banner image

:: Moolaadé

Mooladé (meaning protection) is a film by one of African cinema’s figureheads, Ousamane Sembene. The film is second within a trilogy which explores the struggles and the difficulties within the daily lives of African citizens. Mooladé deals with the exceeding heavy subject matter of female genital mutilation and as such provides a confronting and thought provoking experience.

Set within a rural African Village the film follows the defiant struggle of Collé (Fatoumate Coulibaly) a woman attempting to subvert the traditional practice of the ‘Purification’ on young girls. Having already prevented the genital mutilation of her own daughter, Collé is regarded as a rebel and troublemaker within the community. When four young girls escape their own purifications they seek protection from Collé who evokes the Mooladé (a spiritual protection) over the children. This act of defiance prompts a series of events which unravel to illustrate the strength, joy, and brutality that the characters endure.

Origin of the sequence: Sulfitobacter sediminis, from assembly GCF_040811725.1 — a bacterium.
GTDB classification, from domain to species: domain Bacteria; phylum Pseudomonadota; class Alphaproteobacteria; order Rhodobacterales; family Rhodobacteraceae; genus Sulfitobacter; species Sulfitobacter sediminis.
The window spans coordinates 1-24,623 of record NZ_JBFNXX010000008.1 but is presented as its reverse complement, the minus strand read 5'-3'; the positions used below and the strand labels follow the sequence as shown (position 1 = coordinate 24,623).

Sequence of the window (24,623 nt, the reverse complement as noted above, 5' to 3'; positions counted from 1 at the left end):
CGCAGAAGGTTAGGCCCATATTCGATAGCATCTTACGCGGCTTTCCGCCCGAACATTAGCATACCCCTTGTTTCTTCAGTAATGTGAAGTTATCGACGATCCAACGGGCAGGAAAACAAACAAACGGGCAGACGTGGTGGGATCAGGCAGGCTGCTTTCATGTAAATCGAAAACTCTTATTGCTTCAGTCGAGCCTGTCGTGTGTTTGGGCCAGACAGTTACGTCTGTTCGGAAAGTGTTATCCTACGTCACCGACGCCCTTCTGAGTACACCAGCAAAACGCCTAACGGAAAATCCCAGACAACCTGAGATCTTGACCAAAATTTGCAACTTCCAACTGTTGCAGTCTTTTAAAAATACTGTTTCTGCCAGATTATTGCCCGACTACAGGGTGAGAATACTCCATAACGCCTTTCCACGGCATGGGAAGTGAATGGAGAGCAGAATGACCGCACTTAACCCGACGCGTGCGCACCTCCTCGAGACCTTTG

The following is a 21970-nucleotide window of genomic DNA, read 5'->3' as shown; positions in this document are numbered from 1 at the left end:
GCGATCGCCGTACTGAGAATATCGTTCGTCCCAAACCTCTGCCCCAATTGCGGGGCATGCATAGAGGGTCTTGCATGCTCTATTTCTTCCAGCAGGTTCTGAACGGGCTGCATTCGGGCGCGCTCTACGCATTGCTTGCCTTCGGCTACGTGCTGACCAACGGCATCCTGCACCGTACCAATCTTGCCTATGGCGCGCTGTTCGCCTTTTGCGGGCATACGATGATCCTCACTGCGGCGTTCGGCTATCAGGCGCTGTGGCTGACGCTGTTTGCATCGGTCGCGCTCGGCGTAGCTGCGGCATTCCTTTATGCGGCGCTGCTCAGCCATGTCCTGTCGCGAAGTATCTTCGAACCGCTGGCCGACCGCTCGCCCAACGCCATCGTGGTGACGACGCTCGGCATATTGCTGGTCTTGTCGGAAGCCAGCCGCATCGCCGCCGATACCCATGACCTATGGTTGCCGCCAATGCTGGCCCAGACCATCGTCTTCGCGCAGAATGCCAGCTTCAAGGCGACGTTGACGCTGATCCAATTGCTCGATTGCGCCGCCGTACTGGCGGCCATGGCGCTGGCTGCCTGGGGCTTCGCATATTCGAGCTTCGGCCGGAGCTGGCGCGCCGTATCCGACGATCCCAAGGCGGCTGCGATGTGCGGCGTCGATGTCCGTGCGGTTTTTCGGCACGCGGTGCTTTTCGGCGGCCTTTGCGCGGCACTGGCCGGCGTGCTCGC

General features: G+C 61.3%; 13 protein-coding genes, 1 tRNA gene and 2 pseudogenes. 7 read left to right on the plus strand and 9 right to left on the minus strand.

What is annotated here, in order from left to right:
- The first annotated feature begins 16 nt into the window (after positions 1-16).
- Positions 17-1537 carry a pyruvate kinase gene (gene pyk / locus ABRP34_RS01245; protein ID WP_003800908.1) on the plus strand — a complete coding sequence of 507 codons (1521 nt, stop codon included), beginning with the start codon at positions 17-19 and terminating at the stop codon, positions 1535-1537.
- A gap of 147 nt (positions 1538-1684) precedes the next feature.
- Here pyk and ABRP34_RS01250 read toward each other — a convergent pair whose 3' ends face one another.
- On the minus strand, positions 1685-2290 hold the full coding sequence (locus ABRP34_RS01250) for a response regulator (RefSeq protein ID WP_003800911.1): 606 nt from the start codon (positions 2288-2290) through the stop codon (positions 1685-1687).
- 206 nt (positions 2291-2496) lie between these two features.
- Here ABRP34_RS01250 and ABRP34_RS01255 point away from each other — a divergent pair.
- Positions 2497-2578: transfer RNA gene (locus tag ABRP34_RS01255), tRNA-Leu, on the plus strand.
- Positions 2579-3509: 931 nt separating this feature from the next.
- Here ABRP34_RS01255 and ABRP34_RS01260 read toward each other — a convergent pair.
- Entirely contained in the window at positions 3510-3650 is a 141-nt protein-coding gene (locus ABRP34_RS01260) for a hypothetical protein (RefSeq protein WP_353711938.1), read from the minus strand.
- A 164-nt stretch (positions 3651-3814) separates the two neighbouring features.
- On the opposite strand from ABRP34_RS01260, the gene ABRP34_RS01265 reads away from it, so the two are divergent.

Mooladé focuses on the practice of purification on young women but there are many other issues which also punctuate the film. Including those of marriage, economics, politics and sexual equality. It is the personal insight into African society which Sembene conveys most effectively. Providing a view into a highly patriarchal community where subservient and docile women are most prized.

However, as heavy as the central themes are the film does not revel solely on the tragedy and brutality of the characters and their situations. Instead Sembene manages to infuse the piece with humor and lightness through the clever and ironic use of character situations and often music. The cinematography accentuates the raw and personal story. The lush greens of the trees juxtaposed with the earthen hues and the raw shapes of the mud brick buildings. Altogether projecting the beauty of the film.

You cannot watch this film without feeling a range of emotions. Mooladé is indeed a film that will challenge and evoke a greater understanding of the pertinent issues surrounding the tradition of purification. But the strength of the film lies in its results, it does not leave you completely saddened but rather it balances moments of intense anger, tragedy and fear with those of empowerment, victory and optimism.